Ethan Embry: Oh, man. That’s great. I’m really glad to hear that! Awesome! That’s really good to hear – especially because the whole thing was riding on Nick’s shoulders. He put so much work into this. If I’m not mistaken he had been working on this for up to a year and then of course, the special effects guys. The amount of work that they put it! I’m really glad that it came across. Not only aging him 20 years every morning – which they did an amazing job of – but those creatures. They were amazing looking. It’s a craft and and art form in and of itself.
Wicked Horror: So, part of what drew you to the film were the practical effects. That makes me wonder if you grew up on horror films? And might that be what caused you to shift in your twenties and thirties towards doing more horror projects?
Ethan Embry: When I was kid, yeah. Remember Phantasm or The Omen?
Wicked Horror: Phantasm is so good. It’s a surreal, sci-fi, fantasy, and horror all rolled into one. And you got to work with Don Coscarelli on Masters of Horror!
Ethan Embry: Yeah. That was the reason why I did that [Incident on and off a Mountain Road]. When I heard it was Don directing, that’s when I jumped on that one. But yeah, if we didn’t know what to rent at the video store, we would grab Phantasm or The Omen. That does play into my tastes now – the cross between thriller and horror. I did try my damnedest to be in the first Hostel film and I got really close to it. My representatives at the time didn’t understand it. They said it’s going to change shit. I knew it was fucking disgusting and it would repulse people but I told them it was going to work. But my taste now is between horror and thriller and the films that I prefer are closer to The Omen or Phantasm over Hostel or Saw. I’ve never gone out and seen the Saw movies. I prefer the thriller films. I love the original Korean Oldboy movie. That’s my favorite kind of stuff. It’s the thriller films that border on horror that I love and that has played into my tastes lately. Getting the audience to feel emotion – that’s one of the things that I loved about Cheap Thrills. We had the opportunity to make the audience laugh and then horrify them 30 second later. It’s such a great emotion to trigger in people. Fear, laughter, and heartbreak. Heartbreak is one of the hardest to trigger. That’s the one you gotta chase down. That’s the elusive one. But I can make people laugh and I can scare them and that’s a lot of fun.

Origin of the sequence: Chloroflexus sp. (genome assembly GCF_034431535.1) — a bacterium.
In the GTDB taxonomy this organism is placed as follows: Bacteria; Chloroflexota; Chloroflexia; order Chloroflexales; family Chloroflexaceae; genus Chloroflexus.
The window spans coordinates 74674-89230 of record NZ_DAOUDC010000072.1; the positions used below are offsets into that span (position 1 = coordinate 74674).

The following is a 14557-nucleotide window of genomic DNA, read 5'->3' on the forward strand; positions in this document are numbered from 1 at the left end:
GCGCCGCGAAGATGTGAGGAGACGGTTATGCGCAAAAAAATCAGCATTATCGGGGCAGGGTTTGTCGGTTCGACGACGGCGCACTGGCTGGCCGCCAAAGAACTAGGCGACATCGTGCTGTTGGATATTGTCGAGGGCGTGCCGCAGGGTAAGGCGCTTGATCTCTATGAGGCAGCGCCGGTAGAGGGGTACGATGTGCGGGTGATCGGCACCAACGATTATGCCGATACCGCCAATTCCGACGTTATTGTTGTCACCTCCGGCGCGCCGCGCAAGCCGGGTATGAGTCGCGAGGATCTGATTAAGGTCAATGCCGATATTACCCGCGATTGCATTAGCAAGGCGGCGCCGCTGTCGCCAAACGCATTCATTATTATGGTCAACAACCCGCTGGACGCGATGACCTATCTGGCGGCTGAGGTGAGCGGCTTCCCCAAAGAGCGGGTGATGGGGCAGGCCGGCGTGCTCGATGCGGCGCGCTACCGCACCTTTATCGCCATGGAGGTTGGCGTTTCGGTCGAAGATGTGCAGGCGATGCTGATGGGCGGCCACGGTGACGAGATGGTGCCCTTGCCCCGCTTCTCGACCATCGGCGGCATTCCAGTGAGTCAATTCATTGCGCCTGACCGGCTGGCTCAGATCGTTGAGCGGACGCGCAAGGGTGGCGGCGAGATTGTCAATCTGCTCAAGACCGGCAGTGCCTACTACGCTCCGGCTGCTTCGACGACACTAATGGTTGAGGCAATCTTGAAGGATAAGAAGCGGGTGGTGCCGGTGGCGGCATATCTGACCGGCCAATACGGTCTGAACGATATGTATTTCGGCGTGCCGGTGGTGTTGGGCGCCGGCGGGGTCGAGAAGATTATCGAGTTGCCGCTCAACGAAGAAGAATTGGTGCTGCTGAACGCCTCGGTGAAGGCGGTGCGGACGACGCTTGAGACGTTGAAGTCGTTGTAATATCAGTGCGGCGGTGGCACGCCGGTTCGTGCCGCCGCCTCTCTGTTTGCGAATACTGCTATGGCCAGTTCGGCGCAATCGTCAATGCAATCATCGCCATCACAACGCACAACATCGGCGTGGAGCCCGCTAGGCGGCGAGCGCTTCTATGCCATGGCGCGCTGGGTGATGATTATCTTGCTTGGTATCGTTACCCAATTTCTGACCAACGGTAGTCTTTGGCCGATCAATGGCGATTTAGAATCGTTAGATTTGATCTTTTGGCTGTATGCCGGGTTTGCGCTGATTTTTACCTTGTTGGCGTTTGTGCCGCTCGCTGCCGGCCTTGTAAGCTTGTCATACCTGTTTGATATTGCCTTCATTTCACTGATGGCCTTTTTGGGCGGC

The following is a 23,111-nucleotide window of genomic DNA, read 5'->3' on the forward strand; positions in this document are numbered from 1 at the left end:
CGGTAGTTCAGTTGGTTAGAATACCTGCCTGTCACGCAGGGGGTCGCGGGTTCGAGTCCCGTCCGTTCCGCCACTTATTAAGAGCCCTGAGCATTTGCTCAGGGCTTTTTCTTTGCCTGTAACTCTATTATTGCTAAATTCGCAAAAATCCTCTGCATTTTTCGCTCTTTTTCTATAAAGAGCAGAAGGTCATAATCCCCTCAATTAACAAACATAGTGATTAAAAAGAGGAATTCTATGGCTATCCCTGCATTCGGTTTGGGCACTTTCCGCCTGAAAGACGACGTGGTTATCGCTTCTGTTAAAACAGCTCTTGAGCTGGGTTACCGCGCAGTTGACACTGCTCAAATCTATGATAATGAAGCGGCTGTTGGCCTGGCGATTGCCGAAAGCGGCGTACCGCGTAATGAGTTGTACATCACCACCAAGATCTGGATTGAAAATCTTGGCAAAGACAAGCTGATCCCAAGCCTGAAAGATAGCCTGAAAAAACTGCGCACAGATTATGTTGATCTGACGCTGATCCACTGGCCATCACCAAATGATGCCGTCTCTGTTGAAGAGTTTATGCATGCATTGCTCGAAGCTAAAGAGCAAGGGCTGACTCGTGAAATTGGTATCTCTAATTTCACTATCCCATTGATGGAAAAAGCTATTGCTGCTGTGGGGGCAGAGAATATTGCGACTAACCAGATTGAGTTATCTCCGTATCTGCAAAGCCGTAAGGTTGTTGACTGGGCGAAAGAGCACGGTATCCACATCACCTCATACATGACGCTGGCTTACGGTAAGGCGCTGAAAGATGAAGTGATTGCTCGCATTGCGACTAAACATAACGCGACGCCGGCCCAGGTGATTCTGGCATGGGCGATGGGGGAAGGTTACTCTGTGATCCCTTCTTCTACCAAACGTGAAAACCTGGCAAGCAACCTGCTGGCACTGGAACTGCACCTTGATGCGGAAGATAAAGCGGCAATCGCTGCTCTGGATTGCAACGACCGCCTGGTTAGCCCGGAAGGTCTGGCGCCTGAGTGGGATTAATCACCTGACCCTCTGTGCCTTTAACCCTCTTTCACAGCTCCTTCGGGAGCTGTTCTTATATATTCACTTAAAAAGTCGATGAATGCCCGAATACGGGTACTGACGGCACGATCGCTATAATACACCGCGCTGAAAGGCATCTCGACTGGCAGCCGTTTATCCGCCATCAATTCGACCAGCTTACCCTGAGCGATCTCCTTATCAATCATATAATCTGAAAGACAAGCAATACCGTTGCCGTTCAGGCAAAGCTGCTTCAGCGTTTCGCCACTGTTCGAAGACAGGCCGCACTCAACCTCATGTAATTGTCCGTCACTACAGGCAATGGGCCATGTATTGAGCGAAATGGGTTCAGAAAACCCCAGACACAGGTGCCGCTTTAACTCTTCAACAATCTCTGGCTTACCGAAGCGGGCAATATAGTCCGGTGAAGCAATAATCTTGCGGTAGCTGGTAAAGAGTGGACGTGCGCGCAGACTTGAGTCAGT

Wicked Horror: I think that you have great taste in horror. Love The Omen, Oldboy, and Phantasm. It’s great to hear that your influences are coming from such great places and also translating to the screen very well. I’ve seen pretty much every horror project you’ve done and I think you’ve been great in all of them. I think that you put a lot into your roles and in turn, the audience gets a lot out of your performances.
Ethan Embry: That’s really great to hear, man. I really love hearing that. It’s so much fun to be immersed in those worlds. We don’t get to do these things in real life. Horror films and thrillers are the deepest fantasies – people turning into creatures on the full moon – it is something out of a fantasy. If you can immerse yourself to the point where you actually experience that, it’s like I’ve never grown up. Did you ever see The Loved Ones?
Wicked Horror: With Lola, the prom date from hell? Yeah. I really enjoyed that.
Ethan Embry: Yeah. So, I just did a movie with Sean Byrne, the director of that movie as well as the cinematographer and editor from that film. Basically that whole creative crew in their first American film. Whoa. That one – it’s probably the heaviest thing I’ve ever done. Sometimes immersing yourself in that subject matter is not any fun. But if it conveys, it’s completely worth it. That one stayed with me, like twice a week it will pop into my head and it’s been three or four months that it’s been over. I’m still getting over that one, so I hope it was worth it.
Wicked Horror: I have really enjoyed chatting with you. It’s been a real pleasure. I look forward to the chance to chat again.
Ethan Embry: You are so nice, man. Thank you!